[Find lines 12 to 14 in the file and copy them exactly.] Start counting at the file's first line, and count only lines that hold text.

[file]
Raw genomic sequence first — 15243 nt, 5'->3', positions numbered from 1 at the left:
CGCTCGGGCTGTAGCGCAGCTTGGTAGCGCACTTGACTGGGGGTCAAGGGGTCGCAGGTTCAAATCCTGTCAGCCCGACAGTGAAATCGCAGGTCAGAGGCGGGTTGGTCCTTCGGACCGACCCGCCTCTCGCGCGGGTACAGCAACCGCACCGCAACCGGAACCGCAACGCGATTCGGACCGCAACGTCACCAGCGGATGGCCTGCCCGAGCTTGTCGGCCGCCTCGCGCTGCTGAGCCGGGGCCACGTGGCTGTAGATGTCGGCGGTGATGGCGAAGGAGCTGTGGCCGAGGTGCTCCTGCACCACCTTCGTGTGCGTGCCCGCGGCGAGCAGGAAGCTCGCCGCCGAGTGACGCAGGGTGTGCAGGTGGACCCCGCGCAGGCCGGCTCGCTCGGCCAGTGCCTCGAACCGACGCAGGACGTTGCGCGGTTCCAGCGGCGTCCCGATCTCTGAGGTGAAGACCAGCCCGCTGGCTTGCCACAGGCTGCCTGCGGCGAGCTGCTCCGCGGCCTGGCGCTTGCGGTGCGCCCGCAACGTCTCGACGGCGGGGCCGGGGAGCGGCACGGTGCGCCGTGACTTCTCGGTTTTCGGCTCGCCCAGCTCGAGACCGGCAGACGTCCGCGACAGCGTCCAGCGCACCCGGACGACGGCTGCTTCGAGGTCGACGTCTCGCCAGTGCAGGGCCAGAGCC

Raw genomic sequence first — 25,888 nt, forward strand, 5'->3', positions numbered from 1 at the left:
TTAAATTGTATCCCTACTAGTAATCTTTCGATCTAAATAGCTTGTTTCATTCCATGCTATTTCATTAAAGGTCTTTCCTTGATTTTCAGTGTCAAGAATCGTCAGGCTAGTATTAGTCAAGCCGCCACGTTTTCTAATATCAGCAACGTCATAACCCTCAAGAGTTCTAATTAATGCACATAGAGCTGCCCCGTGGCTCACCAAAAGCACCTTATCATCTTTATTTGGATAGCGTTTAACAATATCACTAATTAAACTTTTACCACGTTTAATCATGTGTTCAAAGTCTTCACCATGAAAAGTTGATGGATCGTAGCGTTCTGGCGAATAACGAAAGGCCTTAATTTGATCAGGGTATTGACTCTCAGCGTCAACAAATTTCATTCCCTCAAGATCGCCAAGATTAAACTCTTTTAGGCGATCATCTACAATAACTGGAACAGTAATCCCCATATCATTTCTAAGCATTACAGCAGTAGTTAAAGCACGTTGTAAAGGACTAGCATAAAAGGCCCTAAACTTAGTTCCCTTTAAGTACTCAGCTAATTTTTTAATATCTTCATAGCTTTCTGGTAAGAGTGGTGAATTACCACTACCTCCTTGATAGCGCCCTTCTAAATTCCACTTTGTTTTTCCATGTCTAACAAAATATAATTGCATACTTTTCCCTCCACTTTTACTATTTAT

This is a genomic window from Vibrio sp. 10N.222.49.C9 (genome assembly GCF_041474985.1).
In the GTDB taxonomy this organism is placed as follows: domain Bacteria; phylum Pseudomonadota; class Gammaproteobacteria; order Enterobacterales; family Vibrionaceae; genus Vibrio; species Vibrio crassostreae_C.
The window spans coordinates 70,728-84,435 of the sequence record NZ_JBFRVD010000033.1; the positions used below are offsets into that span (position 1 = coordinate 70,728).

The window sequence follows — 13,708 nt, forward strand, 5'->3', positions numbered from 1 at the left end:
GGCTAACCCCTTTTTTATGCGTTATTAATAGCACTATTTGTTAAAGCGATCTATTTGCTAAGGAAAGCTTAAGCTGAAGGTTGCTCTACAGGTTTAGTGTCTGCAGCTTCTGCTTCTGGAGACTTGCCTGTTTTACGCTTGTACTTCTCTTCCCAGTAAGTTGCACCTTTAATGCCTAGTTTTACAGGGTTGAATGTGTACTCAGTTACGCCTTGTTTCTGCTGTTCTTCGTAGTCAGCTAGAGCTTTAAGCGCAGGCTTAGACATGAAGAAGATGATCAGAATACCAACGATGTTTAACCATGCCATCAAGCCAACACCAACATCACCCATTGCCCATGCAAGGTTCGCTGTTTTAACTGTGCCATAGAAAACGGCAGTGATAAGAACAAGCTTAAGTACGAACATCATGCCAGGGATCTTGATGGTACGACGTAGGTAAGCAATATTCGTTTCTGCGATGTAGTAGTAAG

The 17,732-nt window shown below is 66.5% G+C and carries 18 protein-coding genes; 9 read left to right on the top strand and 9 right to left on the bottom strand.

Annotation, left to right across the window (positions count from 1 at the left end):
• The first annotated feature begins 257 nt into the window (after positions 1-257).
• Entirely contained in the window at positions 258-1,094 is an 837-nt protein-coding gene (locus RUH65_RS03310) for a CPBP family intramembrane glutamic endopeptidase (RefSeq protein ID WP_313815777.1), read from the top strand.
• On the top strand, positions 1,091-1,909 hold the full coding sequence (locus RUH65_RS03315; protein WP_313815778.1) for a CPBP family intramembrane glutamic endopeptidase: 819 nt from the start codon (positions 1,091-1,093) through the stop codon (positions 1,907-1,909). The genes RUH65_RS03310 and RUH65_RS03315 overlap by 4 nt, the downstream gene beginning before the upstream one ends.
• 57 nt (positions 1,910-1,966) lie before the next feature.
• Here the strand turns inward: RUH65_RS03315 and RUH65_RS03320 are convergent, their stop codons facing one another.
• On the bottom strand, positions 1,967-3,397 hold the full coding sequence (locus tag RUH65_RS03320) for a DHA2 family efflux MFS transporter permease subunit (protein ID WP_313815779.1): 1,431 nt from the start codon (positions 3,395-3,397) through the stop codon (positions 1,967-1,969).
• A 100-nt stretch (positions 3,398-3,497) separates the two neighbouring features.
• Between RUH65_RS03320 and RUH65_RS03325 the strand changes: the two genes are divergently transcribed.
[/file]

• The first annotated feature begins 257 nt into the window (after positions 1-257).
• Entirely contained in the window at positions 258-1,094 is an 837-nt protein-coding gene (locus RUH65_RS03310) for a CPBP family intramembrane glutamic endopeptidase (RefSeq protein ID WP_313815777.1), read from the top strand.
• On the top strand, positions 1,091-1,909 hold the full coding sequence (locus RUH65_RS03315; protein WP_313815778.1) for a CPBP family intramembrane glutamic endopeptidase: 819 nt from the start codon (positions 1,091-1,093) through the stop codon (positions 1,907-1,909). The genes RUH65_RS03310 and RUH65_RS03315 overlap by 4 nt, the downstream gene beginning before the upstream one ends.